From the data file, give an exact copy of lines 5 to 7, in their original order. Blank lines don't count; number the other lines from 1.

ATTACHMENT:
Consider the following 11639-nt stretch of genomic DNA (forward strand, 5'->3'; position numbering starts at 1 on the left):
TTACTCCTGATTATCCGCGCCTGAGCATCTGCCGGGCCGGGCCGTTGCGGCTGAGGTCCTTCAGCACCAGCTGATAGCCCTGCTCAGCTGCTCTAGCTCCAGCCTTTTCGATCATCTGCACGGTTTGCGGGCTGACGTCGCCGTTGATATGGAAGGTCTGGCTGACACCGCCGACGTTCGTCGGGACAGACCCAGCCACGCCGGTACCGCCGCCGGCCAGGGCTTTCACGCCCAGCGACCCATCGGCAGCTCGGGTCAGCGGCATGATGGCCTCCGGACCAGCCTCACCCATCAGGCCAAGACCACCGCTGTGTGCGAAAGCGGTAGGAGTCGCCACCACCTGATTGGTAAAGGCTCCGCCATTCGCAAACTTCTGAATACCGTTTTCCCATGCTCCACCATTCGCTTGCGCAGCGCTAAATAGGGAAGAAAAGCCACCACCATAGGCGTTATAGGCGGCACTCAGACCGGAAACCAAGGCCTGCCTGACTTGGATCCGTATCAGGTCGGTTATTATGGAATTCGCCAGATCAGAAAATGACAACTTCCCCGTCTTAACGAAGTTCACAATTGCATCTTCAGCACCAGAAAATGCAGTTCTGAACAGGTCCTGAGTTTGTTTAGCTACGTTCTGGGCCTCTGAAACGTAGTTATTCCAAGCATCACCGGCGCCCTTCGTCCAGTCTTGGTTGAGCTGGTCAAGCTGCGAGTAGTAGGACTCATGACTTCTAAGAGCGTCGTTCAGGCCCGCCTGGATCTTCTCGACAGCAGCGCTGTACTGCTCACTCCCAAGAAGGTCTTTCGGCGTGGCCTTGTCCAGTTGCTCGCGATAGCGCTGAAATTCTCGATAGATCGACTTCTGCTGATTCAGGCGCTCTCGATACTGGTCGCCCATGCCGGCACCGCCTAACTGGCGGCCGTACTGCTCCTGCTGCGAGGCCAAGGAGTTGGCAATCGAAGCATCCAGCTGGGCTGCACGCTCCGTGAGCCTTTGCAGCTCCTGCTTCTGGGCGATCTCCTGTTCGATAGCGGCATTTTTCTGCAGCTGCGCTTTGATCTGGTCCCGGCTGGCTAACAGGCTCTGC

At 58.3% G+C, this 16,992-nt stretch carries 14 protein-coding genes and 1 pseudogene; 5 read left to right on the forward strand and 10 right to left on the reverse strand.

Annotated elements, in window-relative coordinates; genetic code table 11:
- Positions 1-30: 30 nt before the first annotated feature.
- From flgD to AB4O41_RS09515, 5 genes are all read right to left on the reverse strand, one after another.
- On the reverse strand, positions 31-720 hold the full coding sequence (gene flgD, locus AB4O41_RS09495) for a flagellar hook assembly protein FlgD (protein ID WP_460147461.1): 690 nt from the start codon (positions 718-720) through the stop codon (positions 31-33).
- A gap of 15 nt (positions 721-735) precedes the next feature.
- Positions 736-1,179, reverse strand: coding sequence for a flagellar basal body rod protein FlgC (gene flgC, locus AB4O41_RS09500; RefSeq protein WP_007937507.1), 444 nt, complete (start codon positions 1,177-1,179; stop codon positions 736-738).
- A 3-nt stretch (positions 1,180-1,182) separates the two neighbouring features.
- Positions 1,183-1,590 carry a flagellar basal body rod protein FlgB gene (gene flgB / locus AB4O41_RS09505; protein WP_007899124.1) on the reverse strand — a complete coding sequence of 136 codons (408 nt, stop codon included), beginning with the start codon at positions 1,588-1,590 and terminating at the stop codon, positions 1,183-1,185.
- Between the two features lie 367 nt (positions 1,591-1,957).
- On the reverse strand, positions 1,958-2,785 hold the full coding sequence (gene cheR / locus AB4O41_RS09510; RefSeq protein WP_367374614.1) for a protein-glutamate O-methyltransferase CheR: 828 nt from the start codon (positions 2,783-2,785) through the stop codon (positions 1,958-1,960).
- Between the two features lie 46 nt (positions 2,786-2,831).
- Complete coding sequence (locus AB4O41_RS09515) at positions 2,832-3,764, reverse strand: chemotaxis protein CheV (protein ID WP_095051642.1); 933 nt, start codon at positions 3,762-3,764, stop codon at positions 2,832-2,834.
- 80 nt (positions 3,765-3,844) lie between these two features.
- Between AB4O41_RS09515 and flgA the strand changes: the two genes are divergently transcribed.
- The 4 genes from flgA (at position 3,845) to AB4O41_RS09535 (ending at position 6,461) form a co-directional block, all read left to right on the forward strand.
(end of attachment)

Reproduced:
- Positions 1-30: 30 nt before the first annotated feature.
- From flgD to AB4O41_RS09515, 5 genes are all read right to left on the reverse strand, one after another.
- On the reverse strand, positions 31-720 hold the full coding sequence (gene flgD, locus AB4O41_RS09495) for a flagellar hook assembly protein FlgD (protein ID WP_460147461.1): 690 nt from the start codon (positions 718-720) through the stop codon (positions 31-33).